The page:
McCook/NPCC Foundations offer tips on estate planning
The McCook College Foundation and North Platte Community College Foundation are offering the public tips for including foundations in estates ahead of National Estate Planning Awareness Week Oct. 16 – 22.
The week-long recognition was adopted in 2008 to help individuals understand what estate planning is and why it is a vital component of financial wellness.
According to the McCook and NPCC Foundations, bequests are deductible for federal estate tax purposes, and there is no limit to the amount of the estate tax charitable deduction an estate can take. Bequests generally are not subject to state inheritance or estate taxes. In a large estate, the savings can be more than half the value of the bequest.
The easiest and lowest-cost way to make a deferred gift to a non-profit foundation is to include it in a will or revocable trust. A bequest can be made by creating a new will, adding a codicil to an existing will or including a foundation in a revocable trust.
Almost any kind of asset can be given through a bequest, including cash, securities, an interest in real estate - such as a residence, tangible personal property - such as works of art or antiques or the remainder of an IRA, qualified pension or profit-sharing plan.
It’s recommended that prospective donors consult an attorney about bequest options, such as residuary bequests, contingent bequests and testamentary trusts.
The National Association of Estate Planners and Councils provides a searchable directory of estate planning professionals on its website at: naepc.org.
Gifts to the McCook/NPCC Foundations
Representatives from the McCook and NPCC Foundations are also available to provide additional information and work directly with their donors and their donors’ advisors.
Everyone who leaves a legacy to one of the college foundations is included in a planned giving society. The nature and size of gifts is kept confidential.
Bequests to the college have a tremendous impact. A wealth of opportunities for current and future college students can be made possible through a gift. Legacies could start an endowment to fund scholarships in a preferred department, help construct and renovate campus buildings or make many other things possible.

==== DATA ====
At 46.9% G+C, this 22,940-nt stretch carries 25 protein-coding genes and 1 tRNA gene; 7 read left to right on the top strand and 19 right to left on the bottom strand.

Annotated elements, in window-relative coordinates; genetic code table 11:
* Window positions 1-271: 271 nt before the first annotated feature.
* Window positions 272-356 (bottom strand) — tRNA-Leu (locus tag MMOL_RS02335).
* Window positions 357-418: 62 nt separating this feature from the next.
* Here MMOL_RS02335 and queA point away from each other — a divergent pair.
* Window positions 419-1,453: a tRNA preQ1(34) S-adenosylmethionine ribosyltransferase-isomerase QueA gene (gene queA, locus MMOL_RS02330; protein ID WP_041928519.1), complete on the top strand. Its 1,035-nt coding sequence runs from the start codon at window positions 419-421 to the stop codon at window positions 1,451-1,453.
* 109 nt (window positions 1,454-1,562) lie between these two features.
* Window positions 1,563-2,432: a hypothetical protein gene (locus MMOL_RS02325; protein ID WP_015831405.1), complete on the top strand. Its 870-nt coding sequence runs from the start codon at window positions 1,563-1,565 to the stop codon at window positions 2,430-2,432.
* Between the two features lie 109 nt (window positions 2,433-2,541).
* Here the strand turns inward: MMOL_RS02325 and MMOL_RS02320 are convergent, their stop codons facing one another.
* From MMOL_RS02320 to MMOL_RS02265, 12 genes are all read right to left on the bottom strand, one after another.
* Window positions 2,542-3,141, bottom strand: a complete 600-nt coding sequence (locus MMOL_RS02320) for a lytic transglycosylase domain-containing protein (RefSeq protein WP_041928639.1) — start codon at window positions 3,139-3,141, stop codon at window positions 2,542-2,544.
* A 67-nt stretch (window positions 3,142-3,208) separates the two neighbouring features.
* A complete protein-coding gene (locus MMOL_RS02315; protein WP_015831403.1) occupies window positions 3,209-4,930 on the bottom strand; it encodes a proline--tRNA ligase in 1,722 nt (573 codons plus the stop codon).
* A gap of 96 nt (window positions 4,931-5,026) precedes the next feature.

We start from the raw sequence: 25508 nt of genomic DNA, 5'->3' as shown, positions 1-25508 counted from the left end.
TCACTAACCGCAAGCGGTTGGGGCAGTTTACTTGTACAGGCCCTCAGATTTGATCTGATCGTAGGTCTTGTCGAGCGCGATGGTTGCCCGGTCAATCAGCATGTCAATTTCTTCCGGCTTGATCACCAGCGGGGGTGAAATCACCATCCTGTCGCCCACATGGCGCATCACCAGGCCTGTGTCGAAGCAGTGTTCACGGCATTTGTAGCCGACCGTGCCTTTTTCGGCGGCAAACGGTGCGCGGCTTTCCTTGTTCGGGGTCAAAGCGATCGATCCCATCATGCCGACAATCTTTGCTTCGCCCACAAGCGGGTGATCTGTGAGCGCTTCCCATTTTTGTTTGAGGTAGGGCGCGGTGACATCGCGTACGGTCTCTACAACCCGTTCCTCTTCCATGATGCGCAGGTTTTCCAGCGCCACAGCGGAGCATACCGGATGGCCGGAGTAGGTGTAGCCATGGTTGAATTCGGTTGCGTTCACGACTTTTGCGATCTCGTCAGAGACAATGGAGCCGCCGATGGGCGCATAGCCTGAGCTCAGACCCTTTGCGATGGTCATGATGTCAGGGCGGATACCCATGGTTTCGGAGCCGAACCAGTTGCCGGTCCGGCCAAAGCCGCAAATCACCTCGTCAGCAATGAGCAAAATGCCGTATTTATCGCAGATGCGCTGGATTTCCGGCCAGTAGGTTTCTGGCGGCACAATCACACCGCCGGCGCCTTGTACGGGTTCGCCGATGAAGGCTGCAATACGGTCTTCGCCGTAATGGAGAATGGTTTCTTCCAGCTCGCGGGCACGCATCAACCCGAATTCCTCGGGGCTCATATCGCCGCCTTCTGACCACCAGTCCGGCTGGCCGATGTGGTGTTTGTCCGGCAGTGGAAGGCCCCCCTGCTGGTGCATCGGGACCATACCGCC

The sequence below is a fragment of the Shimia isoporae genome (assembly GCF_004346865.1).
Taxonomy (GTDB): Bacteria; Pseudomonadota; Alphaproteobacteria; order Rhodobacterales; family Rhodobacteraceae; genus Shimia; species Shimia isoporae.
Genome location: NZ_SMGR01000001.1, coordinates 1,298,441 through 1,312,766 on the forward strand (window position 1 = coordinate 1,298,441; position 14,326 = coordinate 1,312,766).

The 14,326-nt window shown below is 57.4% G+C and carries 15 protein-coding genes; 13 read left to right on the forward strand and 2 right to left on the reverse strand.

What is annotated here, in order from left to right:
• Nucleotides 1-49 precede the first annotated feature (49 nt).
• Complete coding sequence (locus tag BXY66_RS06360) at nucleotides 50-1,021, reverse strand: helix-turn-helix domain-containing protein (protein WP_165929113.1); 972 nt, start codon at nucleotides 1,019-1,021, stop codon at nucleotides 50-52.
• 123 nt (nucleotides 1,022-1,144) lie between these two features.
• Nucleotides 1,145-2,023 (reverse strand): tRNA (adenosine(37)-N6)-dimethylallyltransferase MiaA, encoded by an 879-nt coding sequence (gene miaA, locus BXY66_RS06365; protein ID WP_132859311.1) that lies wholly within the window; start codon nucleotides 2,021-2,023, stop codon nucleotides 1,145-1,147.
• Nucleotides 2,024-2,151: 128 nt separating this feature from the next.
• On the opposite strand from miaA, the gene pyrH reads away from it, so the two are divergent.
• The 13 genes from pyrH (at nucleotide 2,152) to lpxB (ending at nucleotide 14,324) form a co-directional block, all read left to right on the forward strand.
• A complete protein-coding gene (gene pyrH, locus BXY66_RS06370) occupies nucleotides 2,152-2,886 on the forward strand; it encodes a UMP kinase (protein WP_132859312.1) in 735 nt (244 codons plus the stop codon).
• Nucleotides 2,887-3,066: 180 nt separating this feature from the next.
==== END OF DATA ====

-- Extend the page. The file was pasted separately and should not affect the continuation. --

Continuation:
Each bequest contributes to the school’s financial strength and ability to meet the needs of its students, faculty and educational programs. The continuation of such a tradition of remembrance ensures the college’s financial strength and academic excellence for many generations to come.
A donor’s testimony
Including the NPCC Foundation in her will was a no-brainer for Marilyn McGahan, the college’s former vice president.
“At the time my husband and I were updating our will, we decided we wanted to give back to the things that been an important part of our lives,” McGahan said. “I was associated with NPCC for about 40 years, so it was just natural to continue to support the college however I could.”
Her hope is that her bequest will help the college continue to grow and provide additional opportunities for students to further their education – whether that’s through scholarships or the addition of new resources or programs.
“I look at everything that’s happening on NPCC’s campuses – the expansion of the Health and Science Center, a new building for the electrical program, all the things that are going on to provide an education for people in our area – and it’s exciting,” McGahan said. “I want to be part of that future and part of the ability to enhance lives. I’ve gained so much from NPCC, and leaving a legacy is my way of showing that appreciation.”
Those interested in giving to the NPCC Foundation can contact Jacob Rissler, director of Institutional Advancement at (308) 535-3754 or email@example.com.
Bequests to the McCook Foundation can be made through Jim Hall, director of Administration at (308) 345-5233 or firstname.lastname@example.org.